It has been a year of continuing losses in music at every level, and Jazz Fest acknowledged its own with gratitude and joy. At our interview, then in their Blues Tent set that afternoon, the Subdudes marked the April passing of a close friend and Cajun-rock legend, Eddie “Papa Dukie” Edwards – a musician and road manager with ties to Sun Ra and the psychedelic-R&B band Rhinoceros – with performances of “Papa Dukie and the Mud People,” the rousing account of a real-life hippie community that challenged the redneck conventions of rural Louisiana in the late Sixties and early Seventies.
On April 23rd, in the Economy Hall tent, traditional-jazz trumpeter Gregg Stafford, leading the latest edition of the 78-year-old Young Tuxedo Brass Band, paused to mention that group’s own loss – saxophonist Joseph Torregano, who died in October – and the death that same month of the New Orleans drummer Smokey Johnson, who worked with Fats Domino in the Fifties and Sixties and kept the R&B-bedrock time on classic records by guitarist Earl King and singer Johnny Adams. Stafford also gave the out-of-towners in the audience a lesson in New Orleans grieving: the slow-hymn march out to the graveyard, then the second-line strut of “Didn’t He Ramble,” a roaring return-trip euphoria of collective improvisation.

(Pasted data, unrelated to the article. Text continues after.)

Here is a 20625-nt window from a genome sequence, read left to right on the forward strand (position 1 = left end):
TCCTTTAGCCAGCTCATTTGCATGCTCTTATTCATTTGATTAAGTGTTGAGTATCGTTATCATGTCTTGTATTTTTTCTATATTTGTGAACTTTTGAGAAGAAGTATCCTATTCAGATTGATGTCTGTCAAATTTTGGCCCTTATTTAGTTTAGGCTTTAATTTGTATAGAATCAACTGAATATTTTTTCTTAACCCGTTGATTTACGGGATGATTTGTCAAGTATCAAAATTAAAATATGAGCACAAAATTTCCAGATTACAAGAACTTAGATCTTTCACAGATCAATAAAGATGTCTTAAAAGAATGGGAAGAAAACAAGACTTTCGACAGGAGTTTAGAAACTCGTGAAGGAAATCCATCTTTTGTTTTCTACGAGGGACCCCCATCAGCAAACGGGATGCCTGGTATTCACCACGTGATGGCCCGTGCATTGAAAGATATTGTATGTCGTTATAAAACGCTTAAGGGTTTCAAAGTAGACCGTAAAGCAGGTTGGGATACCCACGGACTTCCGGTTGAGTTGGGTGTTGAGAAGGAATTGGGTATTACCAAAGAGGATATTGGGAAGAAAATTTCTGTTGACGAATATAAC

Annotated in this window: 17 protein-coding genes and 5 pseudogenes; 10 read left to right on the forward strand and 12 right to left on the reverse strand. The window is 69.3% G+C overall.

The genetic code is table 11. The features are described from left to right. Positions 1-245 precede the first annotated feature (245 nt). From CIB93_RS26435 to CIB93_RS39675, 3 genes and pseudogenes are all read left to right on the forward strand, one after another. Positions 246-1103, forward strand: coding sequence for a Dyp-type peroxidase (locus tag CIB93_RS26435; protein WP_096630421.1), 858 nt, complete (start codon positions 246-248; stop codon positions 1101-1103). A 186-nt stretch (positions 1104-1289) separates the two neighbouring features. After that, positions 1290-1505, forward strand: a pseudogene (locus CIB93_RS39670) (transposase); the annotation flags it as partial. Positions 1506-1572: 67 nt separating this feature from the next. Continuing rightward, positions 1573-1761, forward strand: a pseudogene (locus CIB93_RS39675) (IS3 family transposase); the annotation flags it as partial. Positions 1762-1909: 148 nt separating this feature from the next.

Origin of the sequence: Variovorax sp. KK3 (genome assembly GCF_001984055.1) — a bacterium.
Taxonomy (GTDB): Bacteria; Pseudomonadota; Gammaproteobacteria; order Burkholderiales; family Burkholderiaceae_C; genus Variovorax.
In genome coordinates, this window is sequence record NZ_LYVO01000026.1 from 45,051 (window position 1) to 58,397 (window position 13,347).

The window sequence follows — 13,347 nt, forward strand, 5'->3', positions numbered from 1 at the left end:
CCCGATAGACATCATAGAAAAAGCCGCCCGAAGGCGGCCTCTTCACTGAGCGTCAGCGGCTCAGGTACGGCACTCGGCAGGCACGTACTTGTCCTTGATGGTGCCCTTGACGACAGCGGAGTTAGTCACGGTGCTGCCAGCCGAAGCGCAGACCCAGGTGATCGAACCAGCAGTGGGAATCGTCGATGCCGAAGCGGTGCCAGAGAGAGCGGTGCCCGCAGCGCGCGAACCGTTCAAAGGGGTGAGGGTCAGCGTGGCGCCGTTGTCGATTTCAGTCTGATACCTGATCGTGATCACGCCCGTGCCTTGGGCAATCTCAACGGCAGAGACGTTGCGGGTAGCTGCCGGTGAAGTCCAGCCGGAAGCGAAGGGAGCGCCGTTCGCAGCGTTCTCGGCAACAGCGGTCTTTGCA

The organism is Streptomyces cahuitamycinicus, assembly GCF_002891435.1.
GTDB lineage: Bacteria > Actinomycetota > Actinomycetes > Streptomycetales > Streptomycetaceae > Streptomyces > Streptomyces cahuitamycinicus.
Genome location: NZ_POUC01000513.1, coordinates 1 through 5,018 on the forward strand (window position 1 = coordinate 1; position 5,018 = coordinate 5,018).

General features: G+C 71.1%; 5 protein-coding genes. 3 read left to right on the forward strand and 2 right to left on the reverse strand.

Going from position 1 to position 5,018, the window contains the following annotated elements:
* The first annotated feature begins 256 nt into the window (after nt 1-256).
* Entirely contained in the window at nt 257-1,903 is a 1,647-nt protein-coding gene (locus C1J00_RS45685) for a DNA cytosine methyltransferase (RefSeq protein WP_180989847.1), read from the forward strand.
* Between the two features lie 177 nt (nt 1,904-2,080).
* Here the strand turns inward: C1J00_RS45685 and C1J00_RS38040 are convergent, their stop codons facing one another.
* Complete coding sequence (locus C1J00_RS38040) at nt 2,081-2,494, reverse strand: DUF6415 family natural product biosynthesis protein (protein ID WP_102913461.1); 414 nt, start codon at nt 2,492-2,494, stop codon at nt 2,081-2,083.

Six months after his death last November – as sudden and shocking to this city as Prince’s last week – the late singer-songwriter-pianist-producer Allen Toussaint remains a titanic presence in New Orleans music and especially at Jazz Fest, where he was an exhilarating, annual attraction for many of its 47 years. On April 24th, the singer-pianist Henry Butler – a masterful descendant of the piano traditions established and refined by Domino, Toussaint and Henry Roeland Byrd, a.k.a. Professor Longhair – devoted virtually his entire hour to the Toussaint and Longhair songbooks.
Butler went long on his solos in the former’s “Get Out of My Life, Woman” and “Working in a Coal Mine” – both originally written and produced for singer Lee Dorsey – and noted Toussaint’s pointed skills as a social commentator, covering the still painfully relevant “Freedom for the Stallion” (“They got men making laws that destroy other men/They’ve made money God/It’s a doggone sin”), first cut by Dorsey in 1971. But when Butler turned to Longhair, it was with the jubilant defiance that always rolls through the Latin tinge and robust syncopation of “Go to the Mardi Gras” and “Big Chief.” Prince – like Toussaint, Longhair and the other spirits continually summoned across the first weekend of Jazz Fest – was remembered the way everyone passes through the sorrow and party of New Orleans mourning: with the certainty that no one really leaves as long as their songs are in the air.